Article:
Wednesday, March 2, 2011

New or used equipment?


I have this favorite Used Equipment dealer I go to when in need of relays transformers breakers etc.
Bob usually has it in stock either new in the box or used as is.
And at very good prices and he stands behind what he sells and saves my customers a significant amount of money on parts.
When I buy used from him I check it out thoroughly and if there is a problem he will exchange it before I buy it. But one product Bob does not carry is rebuilt products and with good reason. Because when it comes to rebuilt products some company's do it right but too many others do not care how they rebuild it and ship it out which can lead to deadly accidents and fires.
Take the furnace Pumps motors I buy from one re-manufacturing faculty here in Pa.
They take the old units apart thoroughly clean them put in new bearings etc and do a complete test which is printed out and shipped with the pump assembly and they stand behind the rebuild which many times is better than the original equipment manufacturer OEM But then you have the kind of company's who do not do a proper job often times they clean something repaint it slap a new label on it and ship it and these company's are out there and are known about and are not being prosecuted and stopped.
You can run in to this especially when dealing with obsolete equipment and breakers.
While there are company's who follow the strict rebuilding rules for electrical breakers
Of various certifying bodies there is twice as many who do not follow these rules and this is were the problem begins when an Electrical contractor is in a bind to restore power to a complex and the only breakers available are rebuilt. The contractor has two choices he completely tears out and puts in all new equiptment or he has to go with the rebuild and hope this massive sized commercial breaker has been properly rebuilt and will trip if there is an overload. If he buys incorrectly and puts in a bad rebuild a fire and explosion is the result if there comes a time the breaker is called on. Take the recent case of two of my Industrial Customers. One a machine shop who purchased a Navy Surplus Brake shear for $12,000 that was supposed to be properly rebuilt by a California rebuild firm and tapped to work on 230 volts 3 phase.
I hooked up the machine for him everything seemed to be OK till he hit the pump button and as the motor started revving up out went the lights.
Upon closer examination I found the motor which was supposed to be a 9 lead 230 or 480 volt 1 HP 3 phase motor and was supposed to be tapped to 230 volts was in fact a rebuilt 480 volt 3 lead motor. There is no way this machine was tested before it was shipped out my customer had 2 choices put in the correct motor at $1750.00 or tap the machine back to 480 volts and re-label which was the cheaper option because when the remanufacture was called of course they denied they did anything wrong and said I did not know what I was talking about .Of course there clear over in California so by the time my customer hires a lawyer and goes through everything and even if he is successful and gets a judgment the company will be bankrupt or otherwise disappear and resurface with a new name some where. Needless to say before my customer buys another rebuilt machine he s going to have me drive or fly out to were ever and check it out before he wastes time and money on a bad rebuild. Then I have another customer who does specialty oil blending for customers if you need several gallons to a truck full they can get you the type of oil you need for your machinery. They recently purchased a used rebuilt German made distillation unit for $48,000 so that the low Flash mineral spirits they use to clean out oil tanks and vessels can be recycled instead of having to pay for hazardous waste hauling. It’s a win-win situation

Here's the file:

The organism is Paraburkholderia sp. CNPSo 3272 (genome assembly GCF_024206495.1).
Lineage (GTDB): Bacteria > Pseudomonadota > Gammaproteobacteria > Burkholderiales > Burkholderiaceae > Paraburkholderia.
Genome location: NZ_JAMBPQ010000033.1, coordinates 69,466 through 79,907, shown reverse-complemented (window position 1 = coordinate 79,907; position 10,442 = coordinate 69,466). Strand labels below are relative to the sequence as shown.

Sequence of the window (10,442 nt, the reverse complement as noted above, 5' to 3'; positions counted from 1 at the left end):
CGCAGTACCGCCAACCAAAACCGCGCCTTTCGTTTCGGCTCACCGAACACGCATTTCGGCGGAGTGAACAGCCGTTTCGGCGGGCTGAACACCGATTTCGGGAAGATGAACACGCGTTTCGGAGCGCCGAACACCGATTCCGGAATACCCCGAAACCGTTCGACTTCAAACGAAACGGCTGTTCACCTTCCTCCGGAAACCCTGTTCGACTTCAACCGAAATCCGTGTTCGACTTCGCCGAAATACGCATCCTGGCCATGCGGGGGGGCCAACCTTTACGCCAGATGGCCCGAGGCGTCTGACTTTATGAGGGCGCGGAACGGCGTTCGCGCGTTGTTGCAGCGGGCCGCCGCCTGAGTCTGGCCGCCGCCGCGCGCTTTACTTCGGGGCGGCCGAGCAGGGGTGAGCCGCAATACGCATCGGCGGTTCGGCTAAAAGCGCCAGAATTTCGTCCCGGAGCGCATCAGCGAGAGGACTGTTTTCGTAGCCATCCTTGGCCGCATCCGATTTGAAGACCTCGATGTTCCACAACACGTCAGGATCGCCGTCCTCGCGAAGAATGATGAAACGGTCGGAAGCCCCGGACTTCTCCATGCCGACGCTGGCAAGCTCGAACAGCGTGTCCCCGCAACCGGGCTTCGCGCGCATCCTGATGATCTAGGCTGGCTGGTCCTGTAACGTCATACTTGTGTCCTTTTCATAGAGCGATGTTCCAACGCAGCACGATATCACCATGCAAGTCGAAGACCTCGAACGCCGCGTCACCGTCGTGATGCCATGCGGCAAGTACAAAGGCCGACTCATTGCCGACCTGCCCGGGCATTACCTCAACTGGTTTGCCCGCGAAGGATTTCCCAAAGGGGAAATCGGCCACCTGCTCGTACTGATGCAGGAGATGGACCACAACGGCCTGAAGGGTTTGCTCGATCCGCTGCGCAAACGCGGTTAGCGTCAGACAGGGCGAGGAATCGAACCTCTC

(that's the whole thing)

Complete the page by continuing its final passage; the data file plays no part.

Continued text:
He saves hauling costs he saves cost of buying new mineral spirits and the waste oil generated by the distil process gets burned in his waste oil heater They will save over $30,000 a year this way. My customer got the rebuilt unit and we carefully hooked it up.
All the electrical connections for the unit had to be wired to explosion proof standards because they were in a hazardous area and the main controller was on the other side of the wall in the non-hazardous classified area.
The unit was purchased thru the authorized Ohio distributor of the manufacturer
Who purchased it from a company that was using the distiller unit for nitro cellulose.
So the control unit had all kind of extra safety controls my customer did not need and were supposed to be removed and or bypassed and the unit was to be tested before the control unit was to be shipped out. Well the unit was never tested and was shipped out as is which meant between my self and the tech the re-builder sent out had to spend over 100 hours getting the controller to properly work after replacing several bad parts and bypassing what should have been by passed. In the end the re-builder lost money on the deal because they had to pay me for my time as well as airfare for the tech etc. All because they were too busy to do the job right and were anxious to get the unit out the door .At least this time the re-builder /distributor stood behind there unit.
The problem with both these cases is that serious injury could have resulted besides the time and money lost. But then again were are the various agency’s who are supposed to be making sure this kind of situation is not happening .Well there are basically none when it comes to industrial many AHJ do not involve them selves and codes are marginally followed. OSHA enforces guarding etc on machines but not there rebuilding.
You are left with States attorney generals who are over worked and more busy with consumer issues and taking civil actions .Which means the re-builders get away with
Illegal and improper actions and nobody gives a care.

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